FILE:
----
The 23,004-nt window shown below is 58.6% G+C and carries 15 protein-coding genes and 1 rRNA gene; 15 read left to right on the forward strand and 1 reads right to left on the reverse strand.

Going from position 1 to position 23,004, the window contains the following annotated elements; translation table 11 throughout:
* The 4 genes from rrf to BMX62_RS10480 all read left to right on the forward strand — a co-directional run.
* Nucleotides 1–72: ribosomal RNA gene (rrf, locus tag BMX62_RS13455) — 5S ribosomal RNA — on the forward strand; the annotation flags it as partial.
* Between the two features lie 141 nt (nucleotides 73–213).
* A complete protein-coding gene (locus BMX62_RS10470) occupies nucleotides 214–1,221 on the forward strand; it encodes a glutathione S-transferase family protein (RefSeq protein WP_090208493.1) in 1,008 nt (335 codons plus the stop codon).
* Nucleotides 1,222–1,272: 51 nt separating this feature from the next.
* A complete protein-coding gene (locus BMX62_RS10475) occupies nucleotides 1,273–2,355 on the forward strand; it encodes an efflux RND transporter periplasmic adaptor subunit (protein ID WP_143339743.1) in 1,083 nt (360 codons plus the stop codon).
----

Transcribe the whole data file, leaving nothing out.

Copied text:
The 23,004-nt window shown below is 58.6% G+C and carries 15 protein-coding genes and 1 rRNA gene; 15 read left to right on the forward strand and 1 reads right to left on the reverse strand.

Going from position 1 to position 23,004, the window contains the following annotated elements; translation table 11 throughout:
* The 4 genes from rrf to BMX62_RS10480 all read left to right on the forward strand — a co-directional run.
* Nucleotides 1–72: ribosomal RNA gene (rrf, locus tag BMX62_RS13455) — 5S ribosomal RNA — on the forward strand; the annotation flags it as partial.
* Between the two features lie 141 nt (nucleotides 73–213).
* A complete protein-coding gene (locus BMX62_RS10470) occupies nucleotides 214–1,221 on the forward strand; it encodes a glutathione S-transferase family protein (RefSeq protein WP_090208493.1) in 1,008 nt (335 codons plus the stop codon).
* Nucleotides 1,222–1,272: 51 nt separating this feature from the next.
* A complete protein-coding gene (locus BMX62_RS10475) occupies nucleotides 1,273–2,355 on the forward strand; it encodes an efflux RND transporter periplasmic adaptor subunit (protein ID WP_143339743.1) in 1,083 nt (360 codons plus the stop codon).